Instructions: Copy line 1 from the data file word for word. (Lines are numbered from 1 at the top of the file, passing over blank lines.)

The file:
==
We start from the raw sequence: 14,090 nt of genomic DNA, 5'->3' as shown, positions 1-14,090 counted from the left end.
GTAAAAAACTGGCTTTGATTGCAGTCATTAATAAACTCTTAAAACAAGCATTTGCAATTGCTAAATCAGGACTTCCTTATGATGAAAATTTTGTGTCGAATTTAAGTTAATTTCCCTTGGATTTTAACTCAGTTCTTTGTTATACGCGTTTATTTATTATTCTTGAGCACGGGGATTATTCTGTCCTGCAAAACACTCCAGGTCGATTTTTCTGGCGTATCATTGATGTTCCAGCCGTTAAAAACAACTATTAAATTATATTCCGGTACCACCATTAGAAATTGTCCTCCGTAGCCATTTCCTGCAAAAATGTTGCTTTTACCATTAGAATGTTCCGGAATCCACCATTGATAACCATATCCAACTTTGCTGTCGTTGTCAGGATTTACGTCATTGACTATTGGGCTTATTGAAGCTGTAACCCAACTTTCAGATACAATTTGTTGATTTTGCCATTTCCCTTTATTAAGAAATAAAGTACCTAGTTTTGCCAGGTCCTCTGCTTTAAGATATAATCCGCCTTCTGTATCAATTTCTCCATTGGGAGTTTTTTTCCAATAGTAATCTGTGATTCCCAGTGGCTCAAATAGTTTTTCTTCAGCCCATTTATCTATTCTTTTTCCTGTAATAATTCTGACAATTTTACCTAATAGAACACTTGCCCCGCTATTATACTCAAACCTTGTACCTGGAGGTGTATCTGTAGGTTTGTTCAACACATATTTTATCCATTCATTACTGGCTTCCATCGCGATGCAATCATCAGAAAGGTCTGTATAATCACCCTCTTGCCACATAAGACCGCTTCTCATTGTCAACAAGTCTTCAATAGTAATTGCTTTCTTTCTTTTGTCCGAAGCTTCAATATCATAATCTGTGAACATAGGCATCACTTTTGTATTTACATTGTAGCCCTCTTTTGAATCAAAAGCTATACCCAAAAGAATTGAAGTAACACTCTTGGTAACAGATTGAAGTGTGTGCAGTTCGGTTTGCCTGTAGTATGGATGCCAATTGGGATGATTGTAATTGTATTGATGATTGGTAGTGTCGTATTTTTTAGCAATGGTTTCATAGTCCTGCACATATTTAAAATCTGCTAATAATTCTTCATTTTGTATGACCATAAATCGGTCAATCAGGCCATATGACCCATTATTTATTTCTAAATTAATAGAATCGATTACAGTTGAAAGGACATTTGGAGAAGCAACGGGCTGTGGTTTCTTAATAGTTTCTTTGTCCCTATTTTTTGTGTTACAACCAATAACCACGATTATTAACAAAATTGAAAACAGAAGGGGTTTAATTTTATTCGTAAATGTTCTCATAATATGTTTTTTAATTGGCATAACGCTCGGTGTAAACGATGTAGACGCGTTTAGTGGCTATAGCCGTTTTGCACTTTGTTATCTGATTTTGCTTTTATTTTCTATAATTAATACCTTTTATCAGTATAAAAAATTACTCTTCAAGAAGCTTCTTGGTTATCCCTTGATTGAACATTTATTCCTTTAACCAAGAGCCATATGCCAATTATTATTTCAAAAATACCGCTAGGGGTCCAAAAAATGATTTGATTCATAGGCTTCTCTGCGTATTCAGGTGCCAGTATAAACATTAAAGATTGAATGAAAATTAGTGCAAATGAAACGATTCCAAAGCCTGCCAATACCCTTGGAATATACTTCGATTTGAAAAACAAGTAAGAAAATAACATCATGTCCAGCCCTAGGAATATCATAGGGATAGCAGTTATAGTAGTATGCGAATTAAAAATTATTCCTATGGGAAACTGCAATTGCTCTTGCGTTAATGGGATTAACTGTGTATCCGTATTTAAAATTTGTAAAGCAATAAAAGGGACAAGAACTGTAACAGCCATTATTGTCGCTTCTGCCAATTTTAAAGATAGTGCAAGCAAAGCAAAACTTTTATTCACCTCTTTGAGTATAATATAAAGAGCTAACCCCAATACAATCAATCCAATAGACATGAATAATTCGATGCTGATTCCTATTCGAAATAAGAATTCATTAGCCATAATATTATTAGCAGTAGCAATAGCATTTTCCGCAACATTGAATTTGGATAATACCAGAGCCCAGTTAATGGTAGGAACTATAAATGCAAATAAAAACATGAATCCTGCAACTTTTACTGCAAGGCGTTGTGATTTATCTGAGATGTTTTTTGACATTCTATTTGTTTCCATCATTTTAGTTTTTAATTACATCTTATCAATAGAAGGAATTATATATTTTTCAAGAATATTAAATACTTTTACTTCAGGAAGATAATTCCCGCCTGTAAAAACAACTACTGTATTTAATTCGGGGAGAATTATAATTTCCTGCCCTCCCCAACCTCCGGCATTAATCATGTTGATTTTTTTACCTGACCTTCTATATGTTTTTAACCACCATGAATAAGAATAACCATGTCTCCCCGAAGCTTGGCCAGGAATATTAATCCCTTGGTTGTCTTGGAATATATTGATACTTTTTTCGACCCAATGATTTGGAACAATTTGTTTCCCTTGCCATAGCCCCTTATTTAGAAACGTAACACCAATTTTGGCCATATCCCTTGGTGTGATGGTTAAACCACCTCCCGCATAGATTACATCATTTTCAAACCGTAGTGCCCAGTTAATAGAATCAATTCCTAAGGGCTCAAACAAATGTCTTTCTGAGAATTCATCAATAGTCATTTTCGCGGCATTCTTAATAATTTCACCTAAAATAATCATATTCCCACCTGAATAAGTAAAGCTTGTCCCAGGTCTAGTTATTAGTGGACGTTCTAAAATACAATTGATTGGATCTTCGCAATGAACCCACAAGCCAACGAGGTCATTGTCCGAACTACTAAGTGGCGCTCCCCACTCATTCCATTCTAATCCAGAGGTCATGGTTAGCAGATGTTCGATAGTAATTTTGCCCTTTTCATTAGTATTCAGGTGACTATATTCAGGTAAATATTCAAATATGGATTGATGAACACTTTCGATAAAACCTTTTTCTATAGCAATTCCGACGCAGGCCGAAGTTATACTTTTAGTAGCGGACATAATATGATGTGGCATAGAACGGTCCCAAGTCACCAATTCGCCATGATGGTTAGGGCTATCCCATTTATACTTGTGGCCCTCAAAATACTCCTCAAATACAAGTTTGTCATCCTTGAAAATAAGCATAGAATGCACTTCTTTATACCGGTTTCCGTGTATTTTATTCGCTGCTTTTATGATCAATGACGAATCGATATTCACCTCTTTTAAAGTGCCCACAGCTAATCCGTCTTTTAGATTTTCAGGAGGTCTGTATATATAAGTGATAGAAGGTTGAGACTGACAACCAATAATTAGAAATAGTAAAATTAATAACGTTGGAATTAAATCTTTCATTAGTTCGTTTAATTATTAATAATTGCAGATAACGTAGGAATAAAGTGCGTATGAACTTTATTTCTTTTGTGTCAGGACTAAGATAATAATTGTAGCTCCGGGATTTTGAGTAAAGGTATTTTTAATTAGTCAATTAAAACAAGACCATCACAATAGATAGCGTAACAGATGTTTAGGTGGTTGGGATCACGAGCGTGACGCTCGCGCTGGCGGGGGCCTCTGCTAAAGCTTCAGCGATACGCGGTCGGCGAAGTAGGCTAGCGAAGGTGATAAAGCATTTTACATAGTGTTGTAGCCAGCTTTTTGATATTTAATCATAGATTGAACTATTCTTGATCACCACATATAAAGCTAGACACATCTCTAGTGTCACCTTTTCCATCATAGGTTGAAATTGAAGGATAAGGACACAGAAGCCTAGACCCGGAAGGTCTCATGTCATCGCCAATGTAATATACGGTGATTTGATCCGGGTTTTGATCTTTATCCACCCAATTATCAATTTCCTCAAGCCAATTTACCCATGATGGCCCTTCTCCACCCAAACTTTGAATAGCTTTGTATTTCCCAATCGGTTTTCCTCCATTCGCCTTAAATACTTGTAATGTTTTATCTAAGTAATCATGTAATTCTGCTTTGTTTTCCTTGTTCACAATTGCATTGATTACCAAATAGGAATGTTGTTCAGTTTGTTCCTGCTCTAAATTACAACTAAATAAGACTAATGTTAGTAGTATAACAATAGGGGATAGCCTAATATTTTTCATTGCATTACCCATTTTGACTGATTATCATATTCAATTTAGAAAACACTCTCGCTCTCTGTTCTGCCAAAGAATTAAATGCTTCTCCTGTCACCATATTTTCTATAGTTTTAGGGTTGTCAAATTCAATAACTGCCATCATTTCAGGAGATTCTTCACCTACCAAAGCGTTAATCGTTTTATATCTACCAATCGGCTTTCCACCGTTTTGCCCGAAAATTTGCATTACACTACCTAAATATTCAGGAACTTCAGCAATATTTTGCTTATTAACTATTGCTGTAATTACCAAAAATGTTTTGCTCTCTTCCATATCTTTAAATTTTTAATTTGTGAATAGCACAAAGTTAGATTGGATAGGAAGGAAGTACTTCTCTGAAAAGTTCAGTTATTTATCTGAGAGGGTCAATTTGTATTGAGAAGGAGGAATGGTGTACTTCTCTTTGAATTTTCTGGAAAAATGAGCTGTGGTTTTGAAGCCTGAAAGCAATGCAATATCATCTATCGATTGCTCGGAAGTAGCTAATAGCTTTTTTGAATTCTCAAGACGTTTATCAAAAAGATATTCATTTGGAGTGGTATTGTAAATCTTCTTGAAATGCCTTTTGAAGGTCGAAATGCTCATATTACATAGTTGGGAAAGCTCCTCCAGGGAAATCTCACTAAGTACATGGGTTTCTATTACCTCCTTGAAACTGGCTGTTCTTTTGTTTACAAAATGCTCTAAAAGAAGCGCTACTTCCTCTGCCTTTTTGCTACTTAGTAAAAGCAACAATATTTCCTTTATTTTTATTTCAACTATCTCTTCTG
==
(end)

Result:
We start from the raw sequence: 14,090 nt of genomic DNA, 5'->3' as shown, positions 1-14,090 counted from the left end.